Reporting News

We’re investigators, not reporters. We write reports, not news stories. We write findings, not blog posts.

Yet, we are writers and we have a site to keep active. We wrote a local news story, someone even pointed out it was our first story since 2016. Nah, we spend our time investigating and when the time is right, we might publish the story here.

Our hope is another news outlet will do the reporting. But sometimes, we may have to publish ourselves so the documents are available on the world wide web. Publish so the story is on the world wide web.

Our local news story got some hits. We even deleted the local news story because our group does not desire publicity. Alas, we put it back up. Because the story was news. And the local news story published here drove home a valuable point about print media in the area. The Courier created a reality not in existence with the docket posting. We felt an obligation, as journalists, to share more information because court procedure in the local area is an aspect of a larger investigation.

We came across the “man” some months ago who spun quite a yard about his pro se representation in civil protection order proceedings here in town and how he was up against the “best attorney” in town with a politically recognized name and “won” the case.

We kept in touch with him, he kept us up to date from a story angle of the problem with civil protection orders. A big problem is when the woman being granted a Temporary Civil Protection Order ex-parte (and the court never says no) is lying. The bigger story is about this problem and a big part of the story is how the court will handle a woman perjuring herself to get a temporary CPO.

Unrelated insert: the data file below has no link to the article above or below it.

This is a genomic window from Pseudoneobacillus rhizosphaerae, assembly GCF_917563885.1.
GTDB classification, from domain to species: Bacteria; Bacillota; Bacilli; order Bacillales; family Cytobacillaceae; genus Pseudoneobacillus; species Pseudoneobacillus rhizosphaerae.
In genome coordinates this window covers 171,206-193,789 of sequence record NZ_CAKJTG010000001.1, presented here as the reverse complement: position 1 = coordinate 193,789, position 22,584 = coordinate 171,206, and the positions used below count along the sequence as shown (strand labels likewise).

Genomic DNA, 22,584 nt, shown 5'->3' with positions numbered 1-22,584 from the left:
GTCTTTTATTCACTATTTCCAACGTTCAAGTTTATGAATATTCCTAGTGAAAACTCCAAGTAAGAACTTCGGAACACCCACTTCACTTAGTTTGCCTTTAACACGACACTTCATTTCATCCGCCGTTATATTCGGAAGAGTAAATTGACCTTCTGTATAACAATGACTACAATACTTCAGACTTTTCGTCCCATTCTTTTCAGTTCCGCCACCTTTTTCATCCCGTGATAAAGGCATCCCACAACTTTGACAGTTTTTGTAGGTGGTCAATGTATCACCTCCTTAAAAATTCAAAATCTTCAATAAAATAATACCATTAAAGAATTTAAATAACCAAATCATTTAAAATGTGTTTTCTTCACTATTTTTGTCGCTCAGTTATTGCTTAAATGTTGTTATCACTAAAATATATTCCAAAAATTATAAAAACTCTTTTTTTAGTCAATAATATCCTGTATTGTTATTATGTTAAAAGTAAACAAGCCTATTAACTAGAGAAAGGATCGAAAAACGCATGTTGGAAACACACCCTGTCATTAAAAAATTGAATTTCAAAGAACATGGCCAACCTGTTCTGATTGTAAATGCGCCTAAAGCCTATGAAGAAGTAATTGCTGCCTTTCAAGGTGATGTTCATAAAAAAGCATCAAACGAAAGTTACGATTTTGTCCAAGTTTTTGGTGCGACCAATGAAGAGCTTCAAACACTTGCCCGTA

CPO laws were designed to protect women. In this case, in our opinion, the “woman” from the story used CPO laws as a weapon. To get back at a guy she didn’t like. One of the things we’ll investigate is how many times a “woman” is granted a temporary sixty day civil protection order, ex-parte, meaning she got to tell whatever story she wanted, unchecked, end up as a civil protection order on the “woman” who filed. In our basic investigation, it’s a fraction of a percentage. Usually, the woman has all kinds of evidence … texts, emails, social media, “drive-bys” … the woman has usually asked the “man” to stop numerous times and he won’t. The woman utilizes CPO laws as a last resort. The “woman” from our local news story, in our opinion, utilized CPO Laws as a first strike weapon.

The “man” and the “woman” in the local news story aren’t even a couple. They’re neighbors. “The man” has lived at this condo five plus years, the “woman” has lived there 14 months. We’ve interviewed the “man”, his neighbors, his friends. we have reviewed court filings in these matters.

A lot of CPO Law comes down to who you believe. In this case, we’re going to believe the “man”, a former highly decorated military officer trying to live a quiet peaceful retired life in Flag City USA.

And oh, by the way, we have some questions about Country Club Condominium I. Who, what, where, when, and other journalistic questions regarding Flag City’s first established home owner’s association.

Our money is on the complex at the corner of Queenswood and Londonderry and City of Findlay, or Hancock County turned those apartments into condominiums.

But, Country Club Condominium I is a story for another day.

This blog post is opinion of the author.

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